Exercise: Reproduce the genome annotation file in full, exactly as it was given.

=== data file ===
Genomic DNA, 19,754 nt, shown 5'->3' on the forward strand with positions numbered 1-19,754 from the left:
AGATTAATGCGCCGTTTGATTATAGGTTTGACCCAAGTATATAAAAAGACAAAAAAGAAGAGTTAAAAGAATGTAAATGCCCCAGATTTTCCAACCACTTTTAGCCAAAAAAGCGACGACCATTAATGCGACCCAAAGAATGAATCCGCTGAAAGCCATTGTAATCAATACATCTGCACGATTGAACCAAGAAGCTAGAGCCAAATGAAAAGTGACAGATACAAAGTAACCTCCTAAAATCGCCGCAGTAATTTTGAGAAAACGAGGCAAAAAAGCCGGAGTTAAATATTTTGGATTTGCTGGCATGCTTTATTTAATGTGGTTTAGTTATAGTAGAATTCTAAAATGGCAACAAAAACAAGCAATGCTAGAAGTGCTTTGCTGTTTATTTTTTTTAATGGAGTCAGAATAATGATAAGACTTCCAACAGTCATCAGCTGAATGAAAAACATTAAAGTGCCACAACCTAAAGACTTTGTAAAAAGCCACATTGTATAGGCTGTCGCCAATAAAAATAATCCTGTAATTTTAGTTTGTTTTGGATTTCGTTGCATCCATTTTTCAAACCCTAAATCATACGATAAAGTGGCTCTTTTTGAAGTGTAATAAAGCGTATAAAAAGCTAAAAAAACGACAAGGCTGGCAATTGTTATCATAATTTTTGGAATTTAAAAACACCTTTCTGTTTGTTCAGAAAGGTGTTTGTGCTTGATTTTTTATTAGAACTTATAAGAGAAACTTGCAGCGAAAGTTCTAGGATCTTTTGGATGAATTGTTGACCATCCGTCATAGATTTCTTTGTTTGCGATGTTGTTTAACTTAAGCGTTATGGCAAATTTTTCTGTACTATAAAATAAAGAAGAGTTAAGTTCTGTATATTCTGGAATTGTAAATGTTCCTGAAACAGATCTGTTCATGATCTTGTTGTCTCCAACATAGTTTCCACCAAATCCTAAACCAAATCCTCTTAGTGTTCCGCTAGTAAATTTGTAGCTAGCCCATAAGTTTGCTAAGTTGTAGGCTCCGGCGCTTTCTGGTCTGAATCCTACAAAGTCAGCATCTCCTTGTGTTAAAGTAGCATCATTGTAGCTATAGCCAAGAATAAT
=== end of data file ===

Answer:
Genomic DNA, 19,754 nt, shown 5'->3' on the forward strand with positions numbered 1-19,754 from the left:
AGATTAATGCGCCGTTTGATTATAGGTTTGACCCAAGTATATAAAAAGACAAAAAAGAAGAGTTAAAAGAATGTAAATGCCCCAGATTTTCCAACCACTTTTAGCCAAAAAAGCGACGACCATTAATGCGACCCAAAGAATGAATCCGCTGAAAGCCATTGTAATCAATACATCTGCACGATTGAACCAAGAAGCTAGAGCCAAATGAAAAGTGACAGATACAAAGTAACCTCCTAAAATCGCCGCAGTAATTTTGAGAAAACGAGGCAAAAAAGCCGGAGTTAAATATTTTGGATTTGCTGGCATGCTTTATTTAATGTGGTTTAGTTATAGTAGAATTCTAAAATGGCAACAAAAACAAGCAATGCTAGAAGTGCTTTGCTGTTTATTTTTTTTAATGGAGTCAGAATAATGATAAGACTTCCAACAGTCATCAGCTGAATGAAAAACATTAAAGTGCCACAACCTAAAGACTTTGTAAAAAGCCACATTGTATAGGCTGTCGCCAATAAAAATAATCCTGTAATTTTAGTTTGTTTTGGATTTCGTTGCATCCATTTTTCAAACCCTAAATCATACGATAAAGTGGCTCTTTTTGAAGTGTAATAAAGCGTATAAAAAGCTAAAAAAACGACAAGGCTGGCAATTGTTATCATAATTTTTGGAATTTAAAAACACCTTTCTGTTTGTTCAGAAAGGTGTTTGTGCTTGATTTTTTATTAGAACTTATAAGAGAAACTTGCAGCGAAAGTTCTAGGATCTTTTGGATGAATTGTTGACCATCCGTCATAGATTTCTTTGTTTGCGATGTTGTTTAACTTAAGCGTTATGGCAAATTTTTCTGTACTATAAAATAAAGAAGAGTTAAGTTCTGTATATTCTGGAATTGTAAATGTTCCTGAAACAGATCTGTTCATGATCTTGTTGTCTCCAACATAGTTTCCACCAAATCCTAAACCAAATCCTCTTAGTGTTCCGCTAGTAAATTTGTAGCTAGCCCATAAGTTTGCTAAGTTGTAGGCTCCGGCGCTTTCTGGTCTGAATCCTACAAAGTCAGCATCTCCTTGTGTTAAAGTAGCATCATTGTAGCTATAGCCAAGAATAAT